CJC Darfur Action Committee Holds Ottawa Lobby Day


"Canada has great moral authority on the world stage and we can make a difference."


By: DAN VERBIN  
Published: June 4th 2010
in News » Local

Anna Heilman, a Survivor of both the Warsaw Ghetto and Auschwitz, lobbies MPs Tim Uppal and Brian Jean about Darfur, as members of the CJC Darfur Action Committee look on.
Pic: CJC

Last week, 15 representatives of Canadian Jewish Congress’s Darfur Action Committee travelled to Ottawa to lobby Members of Parliament, Senators and government officials to have Canada increase its contributions to solving the refugee crisis in Sudan’s Darfur region.

 

“Canada has a great moral authority on the world stage and we can make a difference,” Benjamin Shinewald, CJC National Executive Director told Shalom Life. “A good example of that is the role the government of Canada, and Canada as a whole, took in the struggle against apartheid in South Africa. Canada was instrumental in ending apartheid. That’s not just verbiage. That’s true.”

 

Shinewald said that last Thursday’s lobbying effort made a real difference, with a very positive response from a number of MPs and Senators from all three federalist parties as well as several government officials.

 

The coalition was under the CJC umbrella and leadership and included volunteers as well as Christians and Muslims advocating for Durfur. “The volunteers felt fantastic at the end of the day,” he said.

 

He added, “I do think it was successful. Advocacy is seldom something were you have immediate dramatic results. And especially with something like Darfur, the way you achieve progress is incrementally. But I think we did advance the cause measurably yesterday.”

 

Ben Fine, an Action Committee volunteer, said that he found that MPs and Senators from the three parties were very receptive to the Action Committee’s suggestion of a permanent Parliamentary Committee on Genocide and Crimes Against Humanity.

 

“All the Parliamentarians with whom we met were sympathetic.  Some, like Liberal Glen Pearson, were so knowledgeable and committed that they took lots of time to help us learn more about the conflict.  Others, like Conservative MP Tim Uppal, were so supportive that they immediately offered to advance our ideas with their colleagues,” he said.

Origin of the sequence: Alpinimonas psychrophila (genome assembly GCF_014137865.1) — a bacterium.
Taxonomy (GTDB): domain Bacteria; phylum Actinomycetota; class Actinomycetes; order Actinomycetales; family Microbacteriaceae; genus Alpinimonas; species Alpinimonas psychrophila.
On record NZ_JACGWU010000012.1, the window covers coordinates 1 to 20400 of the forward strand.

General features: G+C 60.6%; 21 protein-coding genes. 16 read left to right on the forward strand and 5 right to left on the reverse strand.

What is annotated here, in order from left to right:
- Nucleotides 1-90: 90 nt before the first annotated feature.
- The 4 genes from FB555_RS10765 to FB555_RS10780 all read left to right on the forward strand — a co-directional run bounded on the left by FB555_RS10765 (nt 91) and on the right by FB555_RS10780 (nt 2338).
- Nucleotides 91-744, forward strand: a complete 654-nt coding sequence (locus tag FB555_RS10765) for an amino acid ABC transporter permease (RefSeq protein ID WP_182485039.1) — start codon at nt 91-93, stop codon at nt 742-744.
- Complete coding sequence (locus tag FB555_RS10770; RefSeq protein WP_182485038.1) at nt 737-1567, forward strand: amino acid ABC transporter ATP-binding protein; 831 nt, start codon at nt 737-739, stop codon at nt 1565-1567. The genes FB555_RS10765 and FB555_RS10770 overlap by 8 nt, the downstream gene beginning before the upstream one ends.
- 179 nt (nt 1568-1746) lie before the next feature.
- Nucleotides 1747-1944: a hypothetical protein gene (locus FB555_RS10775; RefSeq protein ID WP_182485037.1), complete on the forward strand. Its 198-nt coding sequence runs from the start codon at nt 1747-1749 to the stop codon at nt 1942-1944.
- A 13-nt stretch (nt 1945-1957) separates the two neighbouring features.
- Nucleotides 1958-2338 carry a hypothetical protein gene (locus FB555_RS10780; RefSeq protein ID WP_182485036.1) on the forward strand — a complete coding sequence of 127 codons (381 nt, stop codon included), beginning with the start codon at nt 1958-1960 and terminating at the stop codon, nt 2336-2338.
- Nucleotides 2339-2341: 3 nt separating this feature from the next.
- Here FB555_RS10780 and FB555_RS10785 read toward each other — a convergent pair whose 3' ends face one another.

Since 2003, the Janjaweed, a Sudanese-government backed militia, has conducted a campaign of ethnic cleansing and genocide in Darfur against African tribes, killing up to 400,000 Darfurians and displacing 2 million others. Currently, some 200,000 Darfur refugees live in extremely poor conditions in camps in next door Chad, with the rest of the refugees stuck in camps for internally displaced persons (IDPs) in Darfur.

 

Literally thousands of tiny farming villages have been wiped out, with four million people of Darfur now dependent on international food aid for survival.

 

Today, Darfur is in a very precarious position, with the region remaining unstable amid ongoing fighting. Furthermore, instability surrounding IDP camps means that millions are unable to leave without risking their lives.

 

 “Canada should be commended for its continued commitment to the people of Darfur and Sudan,” said CJC. This includes sending military and diplomatic personnel and equipment and co-chairing the Friends of United Nations Assistance Mission in Darfur. Canada has also worked with other countries to support the Sudan peace process, leading to the Comprehensive Peace Agreement of January 9, 2005, which officially ended the 20-year North-South civil war. On the domestic front, Canada has enacted into law UN Security Council mandated sanctions.

 

“There’s a lot Canada can do in Darfur,” said Shinewald. “Can Canada solve the problem on its own? No. This is a tragedy that must be solved first and foremost in that part of the world, in Sudan and in Africa. This is an international humanitarian catastrophe and for that reason every country and everybody has a role to play.”

 

The Darfur Action Committee had two other recommendations besides the Parliamentary Sub-Committee for the Prevention of Genocide and Other Crimes against Humanity: One, continued support for a diplomatic resolution to the Darfur conflict, independently and through international collaboration; Two, for Canada to play a leadership role in strengthening the UNAMID Mission through the Friends of UNAMID at the UN.

 

Related articles: (Darfur, CJC action committee, genocide, ethnic cleansing, Holocaust, parliament, MP, Senators, Canadian government, apartheid, Sudan, Africa)
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